In terms of weight management, research has shown that individuals who have social support are more likely to have better weight loss outcomes than those who do not [25]. Social groups have been shown to influence food behaviours in individuals [26] so engaging social support for dietary changes may have beneficial effects. The social support may include support from a family member, significant other, weight loss partner, or health professional. However many individuals attempting weight loss do not always receive the required social support for a variety of reasons [27]. Weight management studies that employed group-based interventions in either treatment versus standard care [28], or group versus individual treatment [29], have reported clinically meaningful weight loss from participants in all group conditions irrespective of intervention, at least in the short term [30, 31]. This suggests that belonging to a group may be just as useful as the actual treatment programme itself. An example of this is a study into social support within weight loss programmes compared participants recruited with one or more friends (also wishing to lose weight) to a control group following the same programme individually, and reported greater weight loss and weight loss maintenance for up to ten months in the ‘friends’ group [32]. In this study those participating with friends also showed better programme retention than the control group [32]. On the other hand, social network members can also provide negative role models. The long-term Framingham Heart Study - conducted between 1971 to 2003 - evaluated social interconnection within a cohort of 12, 067 individuals and found obesity to spread within ones’ social ties [33].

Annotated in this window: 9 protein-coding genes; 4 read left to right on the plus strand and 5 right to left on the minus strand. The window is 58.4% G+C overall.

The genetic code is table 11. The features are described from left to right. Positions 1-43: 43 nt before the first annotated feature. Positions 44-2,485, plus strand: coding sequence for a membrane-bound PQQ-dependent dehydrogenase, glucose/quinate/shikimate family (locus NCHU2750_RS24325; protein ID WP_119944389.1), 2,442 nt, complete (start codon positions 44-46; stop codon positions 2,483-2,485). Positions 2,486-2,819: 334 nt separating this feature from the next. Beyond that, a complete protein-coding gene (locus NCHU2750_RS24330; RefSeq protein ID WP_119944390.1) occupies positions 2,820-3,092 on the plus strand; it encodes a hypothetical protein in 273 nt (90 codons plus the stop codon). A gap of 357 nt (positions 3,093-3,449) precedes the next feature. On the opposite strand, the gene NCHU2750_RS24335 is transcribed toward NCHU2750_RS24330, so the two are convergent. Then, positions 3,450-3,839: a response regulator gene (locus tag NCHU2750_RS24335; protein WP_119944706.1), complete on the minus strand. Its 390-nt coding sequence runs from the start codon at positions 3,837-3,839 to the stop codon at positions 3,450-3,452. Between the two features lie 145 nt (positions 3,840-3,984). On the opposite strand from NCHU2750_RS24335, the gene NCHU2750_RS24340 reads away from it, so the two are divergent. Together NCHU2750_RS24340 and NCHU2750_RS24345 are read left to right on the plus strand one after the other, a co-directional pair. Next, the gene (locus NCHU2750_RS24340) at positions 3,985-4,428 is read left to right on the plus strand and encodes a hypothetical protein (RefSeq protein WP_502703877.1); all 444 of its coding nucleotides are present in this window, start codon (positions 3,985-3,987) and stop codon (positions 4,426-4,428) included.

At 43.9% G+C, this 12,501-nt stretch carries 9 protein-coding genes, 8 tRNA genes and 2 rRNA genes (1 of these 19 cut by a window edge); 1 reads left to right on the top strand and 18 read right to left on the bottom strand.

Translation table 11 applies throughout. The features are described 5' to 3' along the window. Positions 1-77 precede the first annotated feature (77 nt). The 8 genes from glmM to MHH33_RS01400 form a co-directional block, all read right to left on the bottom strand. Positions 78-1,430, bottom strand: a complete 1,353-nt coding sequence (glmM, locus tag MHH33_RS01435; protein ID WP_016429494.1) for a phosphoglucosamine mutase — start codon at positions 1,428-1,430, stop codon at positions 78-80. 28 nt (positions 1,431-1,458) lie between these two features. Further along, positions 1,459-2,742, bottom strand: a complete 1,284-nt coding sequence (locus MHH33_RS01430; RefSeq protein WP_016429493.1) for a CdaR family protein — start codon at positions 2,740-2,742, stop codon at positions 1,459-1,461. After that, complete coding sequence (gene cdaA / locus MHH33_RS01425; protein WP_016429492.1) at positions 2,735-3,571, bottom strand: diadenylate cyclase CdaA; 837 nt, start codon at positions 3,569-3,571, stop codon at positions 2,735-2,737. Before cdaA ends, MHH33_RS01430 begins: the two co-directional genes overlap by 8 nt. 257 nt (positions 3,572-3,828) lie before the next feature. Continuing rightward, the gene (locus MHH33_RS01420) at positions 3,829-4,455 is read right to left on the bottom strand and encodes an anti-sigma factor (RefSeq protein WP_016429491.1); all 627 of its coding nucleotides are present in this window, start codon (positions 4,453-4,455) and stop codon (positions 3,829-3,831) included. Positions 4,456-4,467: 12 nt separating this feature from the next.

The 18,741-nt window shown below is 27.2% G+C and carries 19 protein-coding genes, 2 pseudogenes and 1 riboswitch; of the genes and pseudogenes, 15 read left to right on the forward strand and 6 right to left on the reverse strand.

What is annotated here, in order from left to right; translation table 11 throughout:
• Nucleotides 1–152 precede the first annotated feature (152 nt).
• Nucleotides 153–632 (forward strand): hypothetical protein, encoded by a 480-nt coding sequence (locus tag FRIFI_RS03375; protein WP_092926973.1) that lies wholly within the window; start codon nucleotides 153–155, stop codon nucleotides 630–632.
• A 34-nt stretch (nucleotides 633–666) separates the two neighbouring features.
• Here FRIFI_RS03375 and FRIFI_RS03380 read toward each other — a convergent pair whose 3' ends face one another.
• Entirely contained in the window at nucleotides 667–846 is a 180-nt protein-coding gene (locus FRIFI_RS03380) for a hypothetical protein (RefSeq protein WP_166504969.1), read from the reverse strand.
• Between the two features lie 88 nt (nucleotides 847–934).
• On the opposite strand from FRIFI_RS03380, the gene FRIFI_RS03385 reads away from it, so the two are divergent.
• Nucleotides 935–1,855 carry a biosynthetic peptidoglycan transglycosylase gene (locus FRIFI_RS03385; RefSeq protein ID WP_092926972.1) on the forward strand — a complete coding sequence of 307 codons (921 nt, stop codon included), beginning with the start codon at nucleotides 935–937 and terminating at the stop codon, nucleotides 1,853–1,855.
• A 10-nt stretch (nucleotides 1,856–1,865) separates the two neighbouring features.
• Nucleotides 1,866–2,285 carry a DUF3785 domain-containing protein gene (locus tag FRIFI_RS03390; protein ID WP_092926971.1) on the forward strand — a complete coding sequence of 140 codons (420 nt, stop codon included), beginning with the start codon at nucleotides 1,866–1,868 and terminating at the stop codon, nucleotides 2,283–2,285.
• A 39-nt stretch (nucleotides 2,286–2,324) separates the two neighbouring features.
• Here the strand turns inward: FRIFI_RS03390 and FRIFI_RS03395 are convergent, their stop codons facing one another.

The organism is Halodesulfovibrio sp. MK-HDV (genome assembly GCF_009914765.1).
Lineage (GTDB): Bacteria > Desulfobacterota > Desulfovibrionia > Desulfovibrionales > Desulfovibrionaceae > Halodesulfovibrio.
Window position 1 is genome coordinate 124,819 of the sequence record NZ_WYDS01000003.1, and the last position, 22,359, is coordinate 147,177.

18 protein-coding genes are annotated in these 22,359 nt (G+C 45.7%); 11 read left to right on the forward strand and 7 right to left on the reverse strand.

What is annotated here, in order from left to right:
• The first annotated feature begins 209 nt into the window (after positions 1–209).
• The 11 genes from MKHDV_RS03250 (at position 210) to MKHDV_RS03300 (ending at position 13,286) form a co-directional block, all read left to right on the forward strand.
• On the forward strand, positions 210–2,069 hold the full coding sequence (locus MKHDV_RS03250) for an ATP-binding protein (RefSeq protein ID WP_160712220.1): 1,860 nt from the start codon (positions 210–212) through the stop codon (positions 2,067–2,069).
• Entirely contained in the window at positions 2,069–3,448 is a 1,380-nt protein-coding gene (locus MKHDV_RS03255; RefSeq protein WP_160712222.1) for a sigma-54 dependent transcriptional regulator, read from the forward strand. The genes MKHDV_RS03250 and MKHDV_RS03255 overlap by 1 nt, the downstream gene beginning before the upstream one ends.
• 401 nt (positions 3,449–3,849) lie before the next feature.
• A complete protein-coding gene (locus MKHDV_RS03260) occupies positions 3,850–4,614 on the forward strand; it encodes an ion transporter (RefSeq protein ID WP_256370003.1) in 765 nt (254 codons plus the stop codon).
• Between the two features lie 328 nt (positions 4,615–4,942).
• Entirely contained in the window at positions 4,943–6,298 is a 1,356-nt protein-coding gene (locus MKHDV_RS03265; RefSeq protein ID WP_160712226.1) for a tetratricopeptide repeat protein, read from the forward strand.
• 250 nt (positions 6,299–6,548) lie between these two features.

Internet communication technologies

Advances in Internet Communication Technologies (ICT) have created new avenues for the delivery of health promotion interventions, especially as global internet coverage continues to increase. Presently there are well over 3.2 billion internet users world-wide, and counting [34]. In the fifteen years to November 2015, every world region – Africa, Europe, Asia, the Americas, and Oceania (includes Australia) – experienced growth in internet usage [35]. The mobile and (internet-enabled) Smart phone market had reached 96.2% globally, as at the first quarter of 2013, with Africa recording the lowest penetration at 63% [36], however the emerging nations represent a growth area for both mobile and internet services [37]. The implication of the increasing internet and mobile technology sector, as far as health promotion is concerned, is that information can now be accessed at home or away 24-h a day seven days a week, at the convenience of the individual.

As internet-provided information has the potential to reach large populations, and may also be able to access harder to reach groups [15], health promotion interventions have begun to incorporate this technology [38]. Although initially health promoters were reluctant to use ICT due to the fact that disadvantaged groups had limited access to it [39], the emerging view is that health promotion will benefit from support from online resources [40]. The interactivity and potential cost-effectiveness are additional benefits of the internet as a platform for health promotion. At the moment, internet access is a limiting factor for this approach as coverage is yet to reach 100%.